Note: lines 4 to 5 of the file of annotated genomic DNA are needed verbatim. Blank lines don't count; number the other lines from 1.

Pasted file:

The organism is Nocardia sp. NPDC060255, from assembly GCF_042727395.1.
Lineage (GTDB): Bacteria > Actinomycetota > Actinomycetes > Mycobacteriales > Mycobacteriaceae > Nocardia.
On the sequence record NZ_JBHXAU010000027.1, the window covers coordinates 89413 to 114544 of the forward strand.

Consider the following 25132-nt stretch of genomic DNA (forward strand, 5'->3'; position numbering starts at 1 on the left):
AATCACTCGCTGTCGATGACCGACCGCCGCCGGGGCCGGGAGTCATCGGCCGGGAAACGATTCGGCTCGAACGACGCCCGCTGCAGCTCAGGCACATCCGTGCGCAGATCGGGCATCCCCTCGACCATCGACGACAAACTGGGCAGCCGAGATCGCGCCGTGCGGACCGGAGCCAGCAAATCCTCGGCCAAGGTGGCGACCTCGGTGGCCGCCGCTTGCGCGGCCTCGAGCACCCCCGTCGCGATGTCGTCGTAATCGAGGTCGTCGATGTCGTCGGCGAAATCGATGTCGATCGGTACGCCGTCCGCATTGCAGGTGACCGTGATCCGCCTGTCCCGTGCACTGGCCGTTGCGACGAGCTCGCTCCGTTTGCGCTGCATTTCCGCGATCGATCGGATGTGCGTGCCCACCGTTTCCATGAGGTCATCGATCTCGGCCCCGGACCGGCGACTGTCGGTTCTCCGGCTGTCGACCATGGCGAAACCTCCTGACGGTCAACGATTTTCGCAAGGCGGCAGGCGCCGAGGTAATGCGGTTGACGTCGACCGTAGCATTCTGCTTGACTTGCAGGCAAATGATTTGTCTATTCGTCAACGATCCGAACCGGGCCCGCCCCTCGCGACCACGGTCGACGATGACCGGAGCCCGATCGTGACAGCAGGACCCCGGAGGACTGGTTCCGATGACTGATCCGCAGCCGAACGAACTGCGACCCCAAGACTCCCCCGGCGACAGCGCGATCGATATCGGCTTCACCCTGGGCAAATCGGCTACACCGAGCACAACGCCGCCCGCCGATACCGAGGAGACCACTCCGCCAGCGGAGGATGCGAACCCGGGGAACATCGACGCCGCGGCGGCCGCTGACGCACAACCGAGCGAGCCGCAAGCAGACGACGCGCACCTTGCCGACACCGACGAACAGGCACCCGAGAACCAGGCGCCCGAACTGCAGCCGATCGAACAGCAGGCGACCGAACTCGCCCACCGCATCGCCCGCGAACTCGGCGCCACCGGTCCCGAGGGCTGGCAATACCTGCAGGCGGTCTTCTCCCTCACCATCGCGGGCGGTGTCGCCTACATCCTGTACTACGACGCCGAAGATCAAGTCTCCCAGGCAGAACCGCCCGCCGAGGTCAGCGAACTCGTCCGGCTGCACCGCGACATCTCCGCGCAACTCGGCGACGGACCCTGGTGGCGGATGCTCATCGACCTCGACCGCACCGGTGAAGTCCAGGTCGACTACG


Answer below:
Consider the following 25132-nt stretch of genomic DNA (forward strand, 5'->3'; position numbering starts at 1 on the left):
AATCACTCGCTGTCGATGACCGACCGCCGCCGGGGCCGGGAGTCATCGGCCGGGAAACGATTCGGCTCGAACGACGCCCGCTGCAGCTCAGGCACATCCGTGCGCAGATCGGGCATCCCCTCGACCATCGACGACAAACTGGGCAGCCGAGATCGCGCCGTGCGGACCGGAGCCAGCAAATCCTCGGCCAAGGTGGCGACCTCGGTGGCCGCCGCTTGCGCGGCCTCGAGCACCCCCGTCGCGATGTCGTCGTAATCGAGGTCGTCGATGTCGTCGGCGAAATCGATGTCGATCGGTACGCCGTCCGCATTGCAGGTGACCGTGATCCGCCTGTCCCGTGCACTGGCCGTTGCGACGAGCTCGCTCCGTTTGCGCTGCATTTCCGCGATCGATCGGATGTGCGTGCCCACCGTTTCCATGAGGTCATCGATCTCGGCCCCGGACCGGCGACTGTCGGTTCTCCGGCTGTCGACCATGGCGAAACCTCCTGACGGTCAACGATTTTCGCAAGGCGGCAGGCGCCGAGGTAATGCGGTTGACGTCGACCGTAGCATTCTGCTTGACTTGCAGGCAAATGATTTGTCTATTCGTCAACGATCCGAACCGGGCCCGCCCCTCGCGACCACGGTCGACGATGACCGGAGCCCGATCGTGACAGCAGGACCCCGGAGGACTGGTTCCGATGACTGATCCGCAGCCGAACGAACTGCGACCCCAAGACTCCCCCGGCGACAGCGCGATCGATATCGGCTTCACCCTGGGCAAATCGGCTACACCGAGCACAACGCCGCCCGCCGATACCGAGGAGACCACTCCGCCAGCGGAGGATGCGAACCCGGGGAACATCGACGCCGCGGCGGCCGCTGACGCACAACCGAGCGAGCCGCAAGCAGACGACGCGCACCTTGCCGACACCGACGAACAGGCACCCGAGAACCAGGCGCCCGAACTGCAGCCGATCGAACAGCAGGCGACCGAACTCGCCCACCGCATCGCCCGCGAACTCGGCGCCACCGGTCCCGAGGGCTGGCAATACCTGCAGGCGGTCTTCTCCCTCACCATCGCGGGCGGTGTCGCCTACATCCTGTACTACGACGCCGAAGATCAAGTCTCCCAGGCAGAACCGCCCGCCGAGGTCAGCGAACTCGTCCGGCTGCACCGCGACATCTCCGCGCAACTCGGCGACGGACCCTGGTGGCGGATGCTCATCGACCTCGACCGCACCGGTGAAGTCCAGGTCGACTACG